Top 5 Films from French Comics
June 27, 2012
Steven Spielberg’s The Adventures of Tintin is based on the beloved comic-book series about the French-speaking boy reporter by the Belgian artist Georges Remi, known as Hergé. But France didn’t wait for Hollywood to adapt popular French-language comics—here’s a brief selection of the best.
Barbarella Roger Vadim, 1968
In the 41st century, the provocative Barbarella (Jane Fonda) is sent by the president of Earth to find an evil scientist, inventor of a deadly weapon. Her quest takes her to the icy planet Tau Ceti, where she faces deadly traps and enemies obsessed with tearing off her clothes, but also encounters love and sex. Directed by Roger Vadim, this very controversial movie was based on Jean-Claude Forest’s work of the same name, one of the first so-called “adult comic strips”. Mixing psychedelic effects and soft erotica, Barbarella appeared on the screens a few months after the student uprisings of May 1968 but didn’t acquire its cult status until a few years later. Now it is a must-see for all lovers of cheesy plots, goofy dialogue and foxy ladies.
Astérix et Obélix: Mission Cléopâtre Alain Chabat, 2002
Mission Cléopâtre was not the first in the Astérix film series, but it remains to date the best of them all. Directed by Alain Chabat—who also plays Julius Caesar—this second Asterix adventure takes the little hero (Christian Clavier) and the big hero Obélix (Gérard Depardieu) to Egypt, in order to help Queen Cleopatra (the gorgeous Monica Bellucci) complete the construction of her palace on time. Thanks to a magic potion, the Gauls are able to prevail once more over the Romans. Capturing the essence of the legendary and much loved comicbook series by writer René Goscinny and artist Albert Uderzo, Mission Cléopâtre re-creates the fanciful atmosphere of the Astérix albums, with countless gags and puns. Just make sure you’re watching the original French version, and not the Miramax edit.
Immortel, Ad Vitam (Immortal, Ad Vitam) Enki Bilal, 2004
A fascinating sci-fi movie, Immortel (Ad Vitam) is also a good way to enter into author Enki Bilal’s weird universe for the first time. Set in New York in the year 2095, the movie presents a bleak vision of the future, including fallen Egyptian gods, a blue-haired mutant (the former Miss France, Linda Hardy), various forms of genetic mutations and a growing political resistance to the rising dictatorship. True to his original works (especially the masterpiece Nikopol Trilogy), with this film Bilal delivers a rare graphic experience, combining computer-generated imagery, dreamlike landscapes and artful symbolism. Inspired by the poetry of Charles Baudelaire, this dark futuristic tale is unlike any other movie, just as Bilal’s graphic novels are unique in the comics world.
Largo Winch Jérôme Salle, 2008
Playboy and billionaire Largo Winch (Tomer Sisley) is kind of a Batman without his cave, but his adventures are equally exhilarating. Secret adoptive son of tycoon Nerio Winch, cocky Largo inherits his father’s fortune and the powerful W Group after his mysterious death. Has Nerio been murdered? Is there a traitor in the company’s ranks? Facing a hostile takeover bid, Largo must overcome multiple obstacles to save his financial empire. Fast-paced, action-packed and set in various exotic locations, Largo Winch is one of the best thrillers made in France in the last several years. Kudos for that go to the author of the original comicbook series, the Belgian Jean Van Hamme (also the creator of XIII and Thorgal). The sequel is equally worthwhile, at least for Sharon Stone.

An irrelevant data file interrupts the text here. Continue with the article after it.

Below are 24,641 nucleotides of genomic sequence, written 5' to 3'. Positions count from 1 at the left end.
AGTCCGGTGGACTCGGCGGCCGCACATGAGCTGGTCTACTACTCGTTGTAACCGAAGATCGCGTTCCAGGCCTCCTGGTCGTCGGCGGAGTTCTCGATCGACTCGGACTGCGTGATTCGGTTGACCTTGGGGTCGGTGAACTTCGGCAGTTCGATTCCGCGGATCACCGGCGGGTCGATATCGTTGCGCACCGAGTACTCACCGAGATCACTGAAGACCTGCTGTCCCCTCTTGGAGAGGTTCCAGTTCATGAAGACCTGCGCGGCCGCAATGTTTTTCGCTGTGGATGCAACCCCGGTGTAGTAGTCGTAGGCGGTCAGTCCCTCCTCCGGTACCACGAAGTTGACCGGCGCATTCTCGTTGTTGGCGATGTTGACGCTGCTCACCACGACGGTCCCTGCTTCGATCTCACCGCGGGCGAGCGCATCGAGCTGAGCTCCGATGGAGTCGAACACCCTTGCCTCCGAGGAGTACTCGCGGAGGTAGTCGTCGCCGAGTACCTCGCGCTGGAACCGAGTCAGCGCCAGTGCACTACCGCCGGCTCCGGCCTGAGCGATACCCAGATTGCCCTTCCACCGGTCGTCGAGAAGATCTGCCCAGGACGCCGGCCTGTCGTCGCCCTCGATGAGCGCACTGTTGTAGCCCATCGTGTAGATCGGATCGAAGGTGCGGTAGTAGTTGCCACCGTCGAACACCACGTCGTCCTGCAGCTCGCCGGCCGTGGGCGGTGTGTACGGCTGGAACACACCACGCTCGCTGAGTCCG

Les Beaux Gosses (The French Kissers) Riad Sattouf, 2009
Nerdy and far from the cool crowd, 14-year-old Hervé (Vincent Lacoste) has a hard time dealing with high school bullies, wild acne, braces and fantasies about girls. But to his great surprise he discovers that he’s caught the eye of the popular (and equally hormone-fueled) Aurore. His best friend Camel convinces him to make a play for her—will he succeed? Loosely adapted from director Riad Sattouf’s own comic classic Retour au Collège, this flat-out hilarious comedy has been compared to the teenage flicks American Pie and Superbad. But it shines mostly thanks to a lingering sense of innocence topped with a nostalgic, though sometimes bitter, look back at high-school years—qualities that earned this coming-of-age classic a César for Best First Film.
Tied for Sixth:
Tintin et le Mystère de la Toison d’Or (Tintin and the Mystery of the Golden Fleece) Jean-Jacques Vierne, 1961
Michel Vaillant (Need for Speed) Louis-Pascal Couvelaire, 2003
Blueberry (Renegade) Jan Kounen, 2004
Les Chevaliers du Ciel (Sky Fighters) Gérard Pirès, 2005
Lucky Luke James Huth, 2009
Les Aventures Extraordinaires d’Adèle Blanc-Sec (The Extraordinary Adventures of Adèle Blanc-Sec) Luc Besson, 2010
Originally published in the May 2012 issue of France Today
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